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The inherent problem with atheists at helm of government can be seen by recounting life under rule of French atheist Maximilien Robespierre. More than a century after Queen Elizabeth executed Catholics, and 200 years after Bloody Mary was being bloody, Robespierre was sending thousands to guillotine. The atheistic government of Joseph Stalin killed millions and Pol Potís Khmer Rouge slaughtered hundreds of thousands.
Protestants, Catholics, Muslims and atheists have one thing in common: When any sectarian group controls government, people die. Yet that was norm of world history until 17th century.
A place at table
Perhaps most momentous day in American history was February 5, 1631 when a free-thinking British preacher named Roger Williams alit from a ship in Bostonís harbor. Williams purchased land from Indians and founded a community that became Rhode Island. Unlike other colonies, Rhode Island separated civil and ecclesiastical governments. No sect would control government. Rather, all would have a place at table.
Williamsí philosophy of religious liberty was perceived to be an invitation to disaster. But anticipated quarreling among sects never materialized. In fact, arrangement resulted in religious harmony. No religious institution felt threatened by any other, for all were free to believe (or not believe) as they pleased. There was no reason to burn your neighbors at stake for having too many holes in their sleeves.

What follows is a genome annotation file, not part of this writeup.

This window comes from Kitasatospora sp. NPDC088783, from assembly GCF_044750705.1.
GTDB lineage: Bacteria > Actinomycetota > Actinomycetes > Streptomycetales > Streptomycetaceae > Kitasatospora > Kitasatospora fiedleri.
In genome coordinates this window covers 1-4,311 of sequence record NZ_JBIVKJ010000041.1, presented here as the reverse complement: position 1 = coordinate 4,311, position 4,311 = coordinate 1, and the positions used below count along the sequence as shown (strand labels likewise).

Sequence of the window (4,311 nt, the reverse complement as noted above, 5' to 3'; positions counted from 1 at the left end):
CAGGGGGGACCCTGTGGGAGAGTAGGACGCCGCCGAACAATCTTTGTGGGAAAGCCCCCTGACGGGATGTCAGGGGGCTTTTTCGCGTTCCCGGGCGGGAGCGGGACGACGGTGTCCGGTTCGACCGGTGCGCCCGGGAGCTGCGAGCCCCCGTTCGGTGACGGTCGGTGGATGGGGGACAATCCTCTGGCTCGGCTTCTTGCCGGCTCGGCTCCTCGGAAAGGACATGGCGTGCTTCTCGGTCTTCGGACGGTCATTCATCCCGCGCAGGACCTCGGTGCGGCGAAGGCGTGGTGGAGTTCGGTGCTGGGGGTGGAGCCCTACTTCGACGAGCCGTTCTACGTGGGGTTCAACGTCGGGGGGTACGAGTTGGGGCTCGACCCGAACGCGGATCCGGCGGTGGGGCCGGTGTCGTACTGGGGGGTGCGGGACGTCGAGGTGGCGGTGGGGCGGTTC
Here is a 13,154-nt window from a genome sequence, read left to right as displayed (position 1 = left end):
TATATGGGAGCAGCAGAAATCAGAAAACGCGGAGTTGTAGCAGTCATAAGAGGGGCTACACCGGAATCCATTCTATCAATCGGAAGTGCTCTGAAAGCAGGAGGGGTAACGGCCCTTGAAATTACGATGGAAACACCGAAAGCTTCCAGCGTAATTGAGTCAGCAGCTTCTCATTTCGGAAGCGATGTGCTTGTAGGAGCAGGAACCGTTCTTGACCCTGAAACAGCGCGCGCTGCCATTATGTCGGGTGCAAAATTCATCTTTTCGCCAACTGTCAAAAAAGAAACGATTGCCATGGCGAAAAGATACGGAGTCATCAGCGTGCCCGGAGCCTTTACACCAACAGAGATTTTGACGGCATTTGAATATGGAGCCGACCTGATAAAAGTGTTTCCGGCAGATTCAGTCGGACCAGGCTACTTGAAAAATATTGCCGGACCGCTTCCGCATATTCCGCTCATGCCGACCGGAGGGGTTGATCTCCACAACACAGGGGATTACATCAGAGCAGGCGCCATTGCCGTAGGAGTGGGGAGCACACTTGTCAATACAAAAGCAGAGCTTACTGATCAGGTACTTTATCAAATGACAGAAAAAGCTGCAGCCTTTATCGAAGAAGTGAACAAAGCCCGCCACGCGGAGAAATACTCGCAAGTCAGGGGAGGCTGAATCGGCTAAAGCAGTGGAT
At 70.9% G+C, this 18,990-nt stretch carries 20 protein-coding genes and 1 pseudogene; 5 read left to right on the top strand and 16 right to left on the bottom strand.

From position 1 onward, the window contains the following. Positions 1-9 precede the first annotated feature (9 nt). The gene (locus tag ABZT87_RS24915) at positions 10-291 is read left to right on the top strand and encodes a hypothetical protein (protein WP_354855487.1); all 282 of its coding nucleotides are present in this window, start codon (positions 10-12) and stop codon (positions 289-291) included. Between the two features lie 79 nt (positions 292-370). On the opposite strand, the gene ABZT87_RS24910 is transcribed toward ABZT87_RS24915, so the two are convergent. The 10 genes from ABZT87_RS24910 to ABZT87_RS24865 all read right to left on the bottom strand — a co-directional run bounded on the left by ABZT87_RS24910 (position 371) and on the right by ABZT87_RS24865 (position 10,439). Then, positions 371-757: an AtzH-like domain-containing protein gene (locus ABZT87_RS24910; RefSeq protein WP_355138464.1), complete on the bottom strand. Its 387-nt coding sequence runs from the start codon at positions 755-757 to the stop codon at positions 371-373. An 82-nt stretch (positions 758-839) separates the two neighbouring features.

And that takes us back to original question.
Why do Libertarians ó Christians, atheists and other sectarians ó manage to get along? The answer is simple. Like Williams, we understand principle of inclusion. Everyone has a place at table. And so, I can relish thought of being most religious guy in Libertarian Party without fear of Charlie sending me to gulag. Erstwhile, my Christian friends will continue to call me most libertarian guy in Baptist church.
Read Kenn's quotes at KennGividen.com